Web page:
For example, a Sales Manager spends most of her time selling and coaching.
A Marketing Director spends her time running marketing campaigns and managing her team.
Hiring is a key part of their duties as a Manager of the team, but other projects and life can get in the way.
As someone who has worked in a Senior Marketing Leadership role, clocking in 60+ hours a week – I can attest to this fact.
Because of that, they are not able to squeeze in time to meet every single candidate in a single week (or even two). Many of their interviews are spread out over the course of several weeks or even months.
Once they have met all the shortlisted candidates they can make the decision around who they want to move forward with. If they haven't met everyone yet, that's likely why you haven't heard back.
A friend of mine works for one of the largest names in Software, and has a thriving career there. However, his interview and hiring process lasted 6 months (that’s insane). But, he would be the first to say that it was totally worth it.
In this scenario – you have 2 options (I'd recommend both!):
Option 1 – Be patient, send them a professional follow-up note, and wait to hear back on the current status.
Option 2 – Continue looking elsewhere, worst case scenario you end up with the offer and a few extra hours of work. Best case scenario, you have multiple job offers sitting in your lap!
#7 – They Haven't Found Their “Ideal” Candidate
In my past role, as a hiring manager – I did have a pool of candidates for a role I was interviewing. Unfortunately, all the candidates in that pool were similar.
No one really stood out.
So, I had to continue the hiring and screening process. I couldn't afford to hire someone that wasn't going to perform up to the expectations we had. It was a critical role not only for my team but also had a direct bearing on the success of our company.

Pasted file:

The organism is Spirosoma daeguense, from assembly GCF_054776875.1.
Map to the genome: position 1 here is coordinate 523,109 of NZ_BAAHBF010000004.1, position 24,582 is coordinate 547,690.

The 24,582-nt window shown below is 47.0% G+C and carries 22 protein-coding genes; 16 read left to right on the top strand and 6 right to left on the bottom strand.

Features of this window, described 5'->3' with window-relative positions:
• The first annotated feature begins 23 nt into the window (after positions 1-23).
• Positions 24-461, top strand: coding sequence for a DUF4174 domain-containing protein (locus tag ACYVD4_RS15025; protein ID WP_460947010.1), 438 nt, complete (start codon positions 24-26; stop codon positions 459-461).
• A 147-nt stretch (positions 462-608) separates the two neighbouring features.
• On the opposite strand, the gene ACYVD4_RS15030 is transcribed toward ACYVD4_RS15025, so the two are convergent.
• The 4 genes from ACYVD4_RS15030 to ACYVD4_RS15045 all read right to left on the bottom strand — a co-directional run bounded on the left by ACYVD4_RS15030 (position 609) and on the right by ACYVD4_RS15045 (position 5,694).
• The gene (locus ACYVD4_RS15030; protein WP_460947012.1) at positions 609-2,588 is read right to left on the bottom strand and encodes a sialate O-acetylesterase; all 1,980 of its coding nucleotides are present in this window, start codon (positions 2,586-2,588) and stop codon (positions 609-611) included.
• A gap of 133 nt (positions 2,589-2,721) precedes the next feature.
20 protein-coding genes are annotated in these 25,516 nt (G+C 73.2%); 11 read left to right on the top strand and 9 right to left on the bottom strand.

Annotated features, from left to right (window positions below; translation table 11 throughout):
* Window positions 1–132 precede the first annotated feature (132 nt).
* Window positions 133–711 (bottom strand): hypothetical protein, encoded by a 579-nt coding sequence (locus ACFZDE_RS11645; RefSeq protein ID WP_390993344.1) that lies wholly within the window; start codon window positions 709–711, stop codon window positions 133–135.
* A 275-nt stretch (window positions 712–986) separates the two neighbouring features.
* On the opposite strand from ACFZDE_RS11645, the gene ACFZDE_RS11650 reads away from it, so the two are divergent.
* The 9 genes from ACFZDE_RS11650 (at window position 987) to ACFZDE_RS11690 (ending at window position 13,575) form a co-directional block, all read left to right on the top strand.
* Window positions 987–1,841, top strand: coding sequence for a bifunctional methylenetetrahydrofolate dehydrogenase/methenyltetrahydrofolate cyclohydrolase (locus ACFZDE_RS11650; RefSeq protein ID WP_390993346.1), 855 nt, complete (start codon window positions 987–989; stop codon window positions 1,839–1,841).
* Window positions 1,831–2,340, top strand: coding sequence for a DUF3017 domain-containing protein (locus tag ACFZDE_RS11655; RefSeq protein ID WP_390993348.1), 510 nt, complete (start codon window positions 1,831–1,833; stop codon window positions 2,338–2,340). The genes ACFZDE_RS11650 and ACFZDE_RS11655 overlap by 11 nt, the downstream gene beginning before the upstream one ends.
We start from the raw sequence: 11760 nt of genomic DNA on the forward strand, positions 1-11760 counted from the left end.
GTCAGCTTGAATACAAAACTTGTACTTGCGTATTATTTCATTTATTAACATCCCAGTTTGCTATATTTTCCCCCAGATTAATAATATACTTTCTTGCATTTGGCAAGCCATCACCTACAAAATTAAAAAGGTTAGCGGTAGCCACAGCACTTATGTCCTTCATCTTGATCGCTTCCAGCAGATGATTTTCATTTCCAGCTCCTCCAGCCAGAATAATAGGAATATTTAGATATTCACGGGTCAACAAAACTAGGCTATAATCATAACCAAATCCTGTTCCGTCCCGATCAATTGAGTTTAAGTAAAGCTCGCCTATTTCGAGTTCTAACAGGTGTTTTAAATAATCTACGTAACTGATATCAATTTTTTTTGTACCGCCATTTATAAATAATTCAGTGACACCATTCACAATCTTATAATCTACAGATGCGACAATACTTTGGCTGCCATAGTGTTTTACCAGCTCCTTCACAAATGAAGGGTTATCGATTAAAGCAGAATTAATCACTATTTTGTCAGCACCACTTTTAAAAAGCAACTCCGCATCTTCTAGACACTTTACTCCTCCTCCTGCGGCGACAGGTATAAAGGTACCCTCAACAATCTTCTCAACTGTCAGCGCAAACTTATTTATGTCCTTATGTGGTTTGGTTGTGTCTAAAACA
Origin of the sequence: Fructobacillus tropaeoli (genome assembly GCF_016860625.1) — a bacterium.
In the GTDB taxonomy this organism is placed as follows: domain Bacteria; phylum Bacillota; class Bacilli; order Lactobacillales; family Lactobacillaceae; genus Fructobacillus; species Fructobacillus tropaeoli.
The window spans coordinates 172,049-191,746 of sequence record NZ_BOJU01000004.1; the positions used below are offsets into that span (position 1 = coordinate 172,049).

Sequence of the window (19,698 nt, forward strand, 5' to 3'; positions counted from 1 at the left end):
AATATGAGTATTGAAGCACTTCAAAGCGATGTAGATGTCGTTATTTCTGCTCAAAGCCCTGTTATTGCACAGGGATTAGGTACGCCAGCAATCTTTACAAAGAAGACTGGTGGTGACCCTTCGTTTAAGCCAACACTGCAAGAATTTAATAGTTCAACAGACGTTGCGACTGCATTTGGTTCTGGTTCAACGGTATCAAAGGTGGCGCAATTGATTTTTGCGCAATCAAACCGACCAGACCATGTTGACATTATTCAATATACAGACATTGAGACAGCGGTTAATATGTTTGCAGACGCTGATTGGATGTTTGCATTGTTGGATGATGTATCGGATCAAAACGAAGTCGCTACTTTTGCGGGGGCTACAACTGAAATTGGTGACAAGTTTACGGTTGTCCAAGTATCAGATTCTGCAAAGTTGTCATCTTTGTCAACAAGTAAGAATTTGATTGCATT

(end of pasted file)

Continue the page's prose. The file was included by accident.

I did what any rational hiring manager would do, I kept looking!
I am sure other hiring managers have also felt this in from time-to-time when they had to grow their teams. It happens a lot.
He might have found the best technical fit, but not necessarily the best culture fit.
Or he might have found the best culture fit, but the candidate does not have all the required skills.
It could be a number of reasons, but he doesn't have the confidence in making a decision. He has to continue meeting other candidates, so he can make a decision from a larger pool.
Here is what’s important to note – it would cost them a lot of effort, time, resources and money if they hire the wrong candidate.
They need to ensure that they are making the right decision.
If this scenario happens to you as a candidate – then you haven’t done a good enough job of convincing your prospective employer that you are the best fit for the role.
#8 – They Found Someone Better
Yikes – I know it might hurt but this is a legitimate reason (and one of the most common) for not landing the job.
Perhaps the next candidate they met immediately after you was even more qualified. Maybe that individual swept them off their feet. It’s even possible that particular candidate requires a shorter ramp up and training time or they promoted someone from within the company.
You did your best. You gave it everything you had, but there's always a chance that someone else deserved that job more.
I remember a situation in my early 20s — I had a phone interview for a position, and I had one of my best interviews at that time. I could tell that the hiring manager was impressed and there was strong likelihood I would be invited to the next round.